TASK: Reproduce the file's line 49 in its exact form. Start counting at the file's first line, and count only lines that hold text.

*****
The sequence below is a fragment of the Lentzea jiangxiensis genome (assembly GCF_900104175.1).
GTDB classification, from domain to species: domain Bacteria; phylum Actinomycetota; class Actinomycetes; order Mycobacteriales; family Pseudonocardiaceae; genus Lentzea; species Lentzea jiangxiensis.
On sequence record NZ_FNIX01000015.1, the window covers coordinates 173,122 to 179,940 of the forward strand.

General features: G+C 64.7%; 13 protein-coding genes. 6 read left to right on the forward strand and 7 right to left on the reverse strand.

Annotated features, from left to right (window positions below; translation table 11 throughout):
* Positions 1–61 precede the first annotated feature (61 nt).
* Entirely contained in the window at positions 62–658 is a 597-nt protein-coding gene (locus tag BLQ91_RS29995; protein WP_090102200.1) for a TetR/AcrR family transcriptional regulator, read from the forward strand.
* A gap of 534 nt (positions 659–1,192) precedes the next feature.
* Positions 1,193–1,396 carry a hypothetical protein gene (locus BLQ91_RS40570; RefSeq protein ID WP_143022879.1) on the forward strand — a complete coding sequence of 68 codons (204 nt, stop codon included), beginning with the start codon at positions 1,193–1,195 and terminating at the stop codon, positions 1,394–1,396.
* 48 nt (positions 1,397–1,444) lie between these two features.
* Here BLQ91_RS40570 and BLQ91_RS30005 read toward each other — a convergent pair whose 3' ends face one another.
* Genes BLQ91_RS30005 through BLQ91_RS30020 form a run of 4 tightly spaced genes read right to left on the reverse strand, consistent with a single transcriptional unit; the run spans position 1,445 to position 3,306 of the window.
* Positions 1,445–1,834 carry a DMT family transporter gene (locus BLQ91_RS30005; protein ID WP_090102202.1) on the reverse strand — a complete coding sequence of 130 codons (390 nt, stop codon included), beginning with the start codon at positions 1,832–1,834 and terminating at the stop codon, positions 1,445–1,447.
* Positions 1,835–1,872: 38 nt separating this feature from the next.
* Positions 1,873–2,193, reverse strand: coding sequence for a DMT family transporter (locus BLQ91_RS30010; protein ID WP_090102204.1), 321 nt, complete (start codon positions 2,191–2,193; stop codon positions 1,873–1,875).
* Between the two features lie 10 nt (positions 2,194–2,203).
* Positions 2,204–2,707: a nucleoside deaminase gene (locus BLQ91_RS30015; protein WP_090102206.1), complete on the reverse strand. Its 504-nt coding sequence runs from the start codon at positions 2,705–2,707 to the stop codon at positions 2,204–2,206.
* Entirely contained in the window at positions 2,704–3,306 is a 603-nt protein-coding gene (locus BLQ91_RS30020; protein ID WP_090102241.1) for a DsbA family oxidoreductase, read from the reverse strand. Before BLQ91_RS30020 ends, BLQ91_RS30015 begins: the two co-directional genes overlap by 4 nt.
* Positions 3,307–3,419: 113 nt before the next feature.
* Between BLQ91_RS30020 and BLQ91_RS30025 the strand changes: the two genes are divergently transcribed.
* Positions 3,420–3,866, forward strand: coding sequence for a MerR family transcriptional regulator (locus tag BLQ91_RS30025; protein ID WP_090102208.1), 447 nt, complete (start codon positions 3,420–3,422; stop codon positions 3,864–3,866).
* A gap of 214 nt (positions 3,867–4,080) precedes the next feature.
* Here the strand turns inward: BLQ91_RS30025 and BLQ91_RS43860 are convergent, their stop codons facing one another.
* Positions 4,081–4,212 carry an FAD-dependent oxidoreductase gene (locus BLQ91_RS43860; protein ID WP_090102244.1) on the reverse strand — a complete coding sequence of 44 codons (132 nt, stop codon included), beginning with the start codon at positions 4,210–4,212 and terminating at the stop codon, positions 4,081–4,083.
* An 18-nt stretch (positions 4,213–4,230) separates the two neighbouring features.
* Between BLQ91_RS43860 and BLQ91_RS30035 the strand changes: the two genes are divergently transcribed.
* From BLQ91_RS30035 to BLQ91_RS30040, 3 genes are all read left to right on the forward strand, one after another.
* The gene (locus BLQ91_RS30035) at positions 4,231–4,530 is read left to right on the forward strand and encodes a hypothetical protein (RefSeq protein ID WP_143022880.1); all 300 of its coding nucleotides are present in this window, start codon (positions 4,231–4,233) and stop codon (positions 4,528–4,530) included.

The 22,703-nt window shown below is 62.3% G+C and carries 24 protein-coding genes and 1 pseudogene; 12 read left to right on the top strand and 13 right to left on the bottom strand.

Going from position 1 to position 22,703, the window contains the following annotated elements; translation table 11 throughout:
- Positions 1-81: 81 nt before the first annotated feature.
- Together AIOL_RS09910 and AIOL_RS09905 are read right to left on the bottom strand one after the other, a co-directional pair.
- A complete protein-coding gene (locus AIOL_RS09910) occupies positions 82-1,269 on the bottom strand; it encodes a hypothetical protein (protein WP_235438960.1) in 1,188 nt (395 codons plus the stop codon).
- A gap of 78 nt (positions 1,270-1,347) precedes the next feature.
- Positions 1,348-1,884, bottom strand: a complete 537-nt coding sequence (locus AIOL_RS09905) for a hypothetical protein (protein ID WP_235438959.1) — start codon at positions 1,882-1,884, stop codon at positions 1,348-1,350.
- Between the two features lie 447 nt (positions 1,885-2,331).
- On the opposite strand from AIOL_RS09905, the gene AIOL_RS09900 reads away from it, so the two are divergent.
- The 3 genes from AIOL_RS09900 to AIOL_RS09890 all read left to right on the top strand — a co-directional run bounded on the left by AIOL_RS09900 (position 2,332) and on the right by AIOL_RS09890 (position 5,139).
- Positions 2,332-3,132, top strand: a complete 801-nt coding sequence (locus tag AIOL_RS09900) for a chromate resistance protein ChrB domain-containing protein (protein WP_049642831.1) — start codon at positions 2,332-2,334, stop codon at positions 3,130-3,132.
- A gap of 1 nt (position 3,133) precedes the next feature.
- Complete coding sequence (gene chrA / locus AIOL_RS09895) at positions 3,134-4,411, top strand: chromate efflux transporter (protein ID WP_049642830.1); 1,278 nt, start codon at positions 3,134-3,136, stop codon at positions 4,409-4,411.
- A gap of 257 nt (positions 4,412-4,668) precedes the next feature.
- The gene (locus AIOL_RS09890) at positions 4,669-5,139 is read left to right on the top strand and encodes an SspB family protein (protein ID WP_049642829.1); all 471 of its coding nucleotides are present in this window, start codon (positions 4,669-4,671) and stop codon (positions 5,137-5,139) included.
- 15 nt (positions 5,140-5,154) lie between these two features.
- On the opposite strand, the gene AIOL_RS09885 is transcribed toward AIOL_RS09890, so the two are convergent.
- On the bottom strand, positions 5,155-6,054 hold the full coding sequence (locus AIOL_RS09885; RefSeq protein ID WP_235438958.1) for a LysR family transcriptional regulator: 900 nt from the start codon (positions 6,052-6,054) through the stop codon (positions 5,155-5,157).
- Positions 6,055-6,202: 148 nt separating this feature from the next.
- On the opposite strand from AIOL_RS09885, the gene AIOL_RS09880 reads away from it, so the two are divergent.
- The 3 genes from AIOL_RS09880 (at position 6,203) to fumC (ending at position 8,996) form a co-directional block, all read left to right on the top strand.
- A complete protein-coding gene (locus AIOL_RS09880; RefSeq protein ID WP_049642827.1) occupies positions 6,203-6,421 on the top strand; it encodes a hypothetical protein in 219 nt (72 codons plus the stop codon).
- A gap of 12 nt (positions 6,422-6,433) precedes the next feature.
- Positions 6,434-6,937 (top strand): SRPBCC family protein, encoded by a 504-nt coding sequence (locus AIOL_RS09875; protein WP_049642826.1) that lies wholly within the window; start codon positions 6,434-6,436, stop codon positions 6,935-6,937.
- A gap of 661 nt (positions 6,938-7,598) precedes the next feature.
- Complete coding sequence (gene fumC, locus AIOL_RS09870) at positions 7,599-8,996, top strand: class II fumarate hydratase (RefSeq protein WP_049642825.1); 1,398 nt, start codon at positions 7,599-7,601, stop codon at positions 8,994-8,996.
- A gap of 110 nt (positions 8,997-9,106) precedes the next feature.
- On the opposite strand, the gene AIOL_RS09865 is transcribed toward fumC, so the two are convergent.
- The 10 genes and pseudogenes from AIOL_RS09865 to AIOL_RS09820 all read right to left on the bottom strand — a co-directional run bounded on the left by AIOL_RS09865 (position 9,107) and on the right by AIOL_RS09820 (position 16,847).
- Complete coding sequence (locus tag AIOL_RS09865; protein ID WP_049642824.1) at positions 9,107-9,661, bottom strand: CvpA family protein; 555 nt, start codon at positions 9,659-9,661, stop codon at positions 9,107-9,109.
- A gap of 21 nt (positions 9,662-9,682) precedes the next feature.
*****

- The 3 genes from AIOL_RS09880 (at position 6,203) to fumC (ending at position 8,996) form a co-directional block, all read left to right on the top strand.